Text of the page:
34 Numara Bayan Ayakkabı

34 Numara Bayan Ayakkabısı

34 numaralı Bayan  ayakkabılar özel sipariş olarak üretilmekle birlikte bazı modeller elimizde bulunmaktadır. Elimizde bulunan modelleri öğrenmek  yada sorularınız için aşağıdaki  formu doldurunuz.


Bilgi - istek formu :
Sorularınız ve ayak numaranıza uygun modelleri size göndermemiz
için aşağıdaki formu doldurunuz. Gün içinde size dönelim.


Bizi  Facebook ta BEGEN in,
Yeni modellerimizi ilk siz görün

"34 Numara  Ayakkabı Giyen Bayanlar Kulübü" ne katılın



To create this type of decoration blobs of molten glass are dropped on to the surface of the glass randomly or in a pattern. They were made in a variety of forms and sizes and left either plain or sometimes impressed with a stamp to create such forms as ‘raspberries’, which are often a feature on the roemer (see [not available online]). The ‘claw beaker’ or Rüsselbecher was formed by drawing out the applied blob of glass into a hollow proboscis, pulling it out and fusing it to another part of the object; these vessels were made extensively in northern Europe during the Frankish period (5th–8th century AD). The claws were sometimes further decorated with trails (e.g. beaker, 6th century; London, BM). From the medieval period the Rhenish glassmakers decorated beakers with rows of prunts (e.g. Stangenglas, early 16th century, London, BM; see [not available online]). Finger cups (Daumenglas) were formed using the same basic principle but the applied blobs were flattened and then drawn inwards when the glassblower inhaled through the blow-pipe so that the blobs intruded creating convenient indentations for the fingers.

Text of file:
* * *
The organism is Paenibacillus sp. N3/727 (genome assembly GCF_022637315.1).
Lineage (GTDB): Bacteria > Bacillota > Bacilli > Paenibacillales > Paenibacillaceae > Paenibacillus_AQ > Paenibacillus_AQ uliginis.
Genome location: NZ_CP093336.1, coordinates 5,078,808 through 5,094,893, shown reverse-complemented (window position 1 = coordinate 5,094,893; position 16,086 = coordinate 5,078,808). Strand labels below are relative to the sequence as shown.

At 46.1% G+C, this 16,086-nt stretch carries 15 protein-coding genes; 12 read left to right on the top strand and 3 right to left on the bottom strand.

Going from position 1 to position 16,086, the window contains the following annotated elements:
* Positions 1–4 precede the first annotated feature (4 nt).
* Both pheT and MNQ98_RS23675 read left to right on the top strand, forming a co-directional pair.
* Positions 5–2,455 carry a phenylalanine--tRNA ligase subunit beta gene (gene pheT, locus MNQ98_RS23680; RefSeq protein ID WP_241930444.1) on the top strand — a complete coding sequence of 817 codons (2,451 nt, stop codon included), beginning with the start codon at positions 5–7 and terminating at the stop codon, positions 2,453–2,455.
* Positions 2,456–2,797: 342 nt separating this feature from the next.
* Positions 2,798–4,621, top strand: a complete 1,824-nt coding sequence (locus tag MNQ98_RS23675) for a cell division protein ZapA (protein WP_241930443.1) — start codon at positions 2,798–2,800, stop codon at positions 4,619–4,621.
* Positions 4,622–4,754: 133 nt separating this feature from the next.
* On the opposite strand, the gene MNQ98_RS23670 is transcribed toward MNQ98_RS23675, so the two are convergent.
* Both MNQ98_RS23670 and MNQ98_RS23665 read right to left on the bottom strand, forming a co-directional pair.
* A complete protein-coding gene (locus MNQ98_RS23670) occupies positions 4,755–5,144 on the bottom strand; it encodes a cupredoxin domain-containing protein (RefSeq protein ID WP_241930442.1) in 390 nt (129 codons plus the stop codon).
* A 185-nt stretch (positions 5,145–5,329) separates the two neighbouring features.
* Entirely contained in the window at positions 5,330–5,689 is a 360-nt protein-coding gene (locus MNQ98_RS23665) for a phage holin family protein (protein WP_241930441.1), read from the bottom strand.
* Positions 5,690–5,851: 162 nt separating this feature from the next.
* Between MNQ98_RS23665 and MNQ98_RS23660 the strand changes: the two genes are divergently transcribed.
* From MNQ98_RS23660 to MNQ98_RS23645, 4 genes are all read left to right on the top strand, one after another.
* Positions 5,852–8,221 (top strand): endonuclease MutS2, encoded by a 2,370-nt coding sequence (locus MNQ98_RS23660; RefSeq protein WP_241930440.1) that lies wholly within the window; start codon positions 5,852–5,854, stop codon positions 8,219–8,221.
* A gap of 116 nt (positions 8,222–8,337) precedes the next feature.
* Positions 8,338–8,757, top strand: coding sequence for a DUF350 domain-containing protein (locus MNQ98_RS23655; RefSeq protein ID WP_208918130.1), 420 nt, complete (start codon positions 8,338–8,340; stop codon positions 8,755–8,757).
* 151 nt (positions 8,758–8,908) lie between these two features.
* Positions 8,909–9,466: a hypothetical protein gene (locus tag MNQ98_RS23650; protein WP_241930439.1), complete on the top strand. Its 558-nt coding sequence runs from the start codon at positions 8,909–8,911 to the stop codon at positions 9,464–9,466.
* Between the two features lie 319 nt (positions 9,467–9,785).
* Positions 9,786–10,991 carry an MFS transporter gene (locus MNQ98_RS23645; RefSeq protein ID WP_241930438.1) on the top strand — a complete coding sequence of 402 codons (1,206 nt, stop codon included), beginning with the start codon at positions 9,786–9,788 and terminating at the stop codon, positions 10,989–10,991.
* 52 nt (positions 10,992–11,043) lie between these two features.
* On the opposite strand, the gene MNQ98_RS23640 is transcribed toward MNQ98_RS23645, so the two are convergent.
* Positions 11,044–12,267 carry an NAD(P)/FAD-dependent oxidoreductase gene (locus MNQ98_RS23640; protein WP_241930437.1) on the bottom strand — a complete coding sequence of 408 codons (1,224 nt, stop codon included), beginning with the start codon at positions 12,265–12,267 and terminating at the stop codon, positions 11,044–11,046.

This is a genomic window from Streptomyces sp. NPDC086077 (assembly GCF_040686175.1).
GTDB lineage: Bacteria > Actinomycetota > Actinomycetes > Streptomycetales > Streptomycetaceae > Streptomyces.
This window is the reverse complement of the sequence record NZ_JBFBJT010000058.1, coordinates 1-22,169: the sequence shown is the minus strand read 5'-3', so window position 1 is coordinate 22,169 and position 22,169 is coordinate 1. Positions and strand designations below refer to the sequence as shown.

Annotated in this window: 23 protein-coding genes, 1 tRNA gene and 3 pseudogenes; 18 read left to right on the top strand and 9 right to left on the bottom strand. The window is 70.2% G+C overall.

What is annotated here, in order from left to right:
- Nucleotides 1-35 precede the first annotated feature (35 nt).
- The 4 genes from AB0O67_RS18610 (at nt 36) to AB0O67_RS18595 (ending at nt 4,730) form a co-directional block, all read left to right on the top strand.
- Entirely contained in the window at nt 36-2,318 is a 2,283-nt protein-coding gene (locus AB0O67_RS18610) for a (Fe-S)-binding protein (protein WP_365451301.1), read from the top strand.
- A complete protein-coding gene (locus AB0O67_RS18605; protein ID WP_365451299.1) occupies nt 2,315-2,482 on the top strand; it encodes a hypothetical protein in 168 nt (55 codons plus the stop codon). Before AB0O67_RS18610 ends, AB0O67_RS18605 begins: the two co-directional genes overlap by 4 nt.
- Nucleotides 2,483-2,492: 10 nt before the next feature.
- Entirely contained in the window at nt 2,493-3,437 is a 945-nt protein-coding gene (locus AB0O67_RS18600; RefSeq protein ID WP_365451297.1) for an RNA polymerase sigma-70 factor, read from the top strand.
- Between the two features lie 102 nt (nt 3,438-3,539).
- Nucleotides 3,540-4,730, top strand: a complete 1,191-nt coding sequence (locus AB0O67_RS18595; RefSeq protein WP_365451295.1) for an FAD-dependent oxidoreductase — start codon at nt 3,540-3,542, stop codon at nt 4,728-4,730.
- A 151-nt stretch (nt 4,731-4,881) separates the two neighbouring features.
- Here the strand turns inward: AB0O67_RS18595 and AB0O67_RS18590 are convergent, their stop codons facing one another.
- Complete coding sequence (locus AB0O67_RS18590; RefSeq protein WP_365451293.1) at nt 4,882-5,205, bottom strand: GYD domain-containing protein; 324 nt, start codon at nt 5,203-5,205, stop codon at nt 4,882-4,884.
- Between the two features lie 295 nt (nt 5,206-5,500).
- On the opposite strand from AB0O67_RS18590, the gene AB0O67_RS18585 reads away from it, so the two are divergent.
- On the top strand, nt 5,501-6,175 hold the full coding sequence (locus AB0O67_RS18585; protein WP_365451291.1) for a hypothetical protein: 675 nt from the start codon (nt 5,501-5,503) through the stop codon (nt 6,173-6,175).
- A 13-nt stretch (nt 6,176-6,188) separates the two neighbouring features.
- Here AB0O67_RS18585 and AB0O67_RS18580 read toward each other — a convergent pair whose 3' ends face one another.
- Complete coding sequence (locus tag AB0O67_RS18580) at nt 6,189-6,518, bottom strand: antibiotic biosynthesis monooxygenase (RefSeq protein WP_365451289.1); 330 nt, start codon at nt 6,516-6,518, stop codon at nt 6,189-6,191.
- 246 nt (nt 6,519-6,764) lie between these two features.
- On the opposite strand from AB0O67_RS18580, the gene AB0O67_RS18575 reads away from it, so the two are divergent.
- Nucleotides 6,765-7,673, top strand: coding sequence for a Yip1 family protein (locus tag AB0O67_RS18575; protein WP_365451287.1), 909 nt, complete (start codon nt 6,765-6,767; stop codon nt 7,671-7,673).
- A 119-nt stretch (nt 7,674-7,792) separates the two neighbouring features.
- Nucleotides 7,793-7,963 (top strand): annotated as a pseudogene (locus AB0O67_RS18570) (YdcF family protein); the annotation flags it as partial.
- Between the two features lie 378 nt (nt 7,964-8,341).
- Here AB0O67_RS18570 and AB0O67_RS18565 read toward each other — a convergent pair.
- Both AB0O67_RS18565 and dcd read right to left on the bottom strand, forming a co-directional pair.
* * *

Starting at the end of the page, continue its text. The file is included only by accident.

(iv) Air bubbles and twists.

Accidental or deliberate inclusions of air in the glass have been used to decorative effect since glassmaking began. Trapped single or multiple air bubbles, for example, are one of the simplest methods of decorating a stem. A ‘teardrop’ stem is formed by indenting (pegging) a small depression in the still plastic rod of glass, which is then engulfed with a gob of molten glass to trap the air; the ductile rod is then drawn out so that the air forms the shape of a teardrop. To create a single air-twist stem the same principle is used and the rod twisted so that the air bubble becomes a helix. To produce a multiple air-twist stem the top of the malleable glass rod is tweaked with tools to create furrows; the shape is then immersed in molten glass, which seals in the pockets of air; the pontil is then securely held while the other end is rotated to create shafts of twisted air throughout the stem; the process can be repeated many times to produce more twists. Opaque-white or coloured strands of glass can be imbedded in transparent glass by rolling a gather of glass over canes set at regular intervals, marvering and blowing the gather into the desired form. Stems of this type of decoration were known as cotton-twist stems (see ). The generic term for decoration using imbedded tapers of opaque-white or coloured glass is filigrana (filigree) and although first used in Murano during the early 16th century (see [not available online]), it was probably inspired by the rolled edges used to decorate mosaic glass made during the Hellenic period in Europe (see Greece, ancient, §X, 5).

2. Cold-worki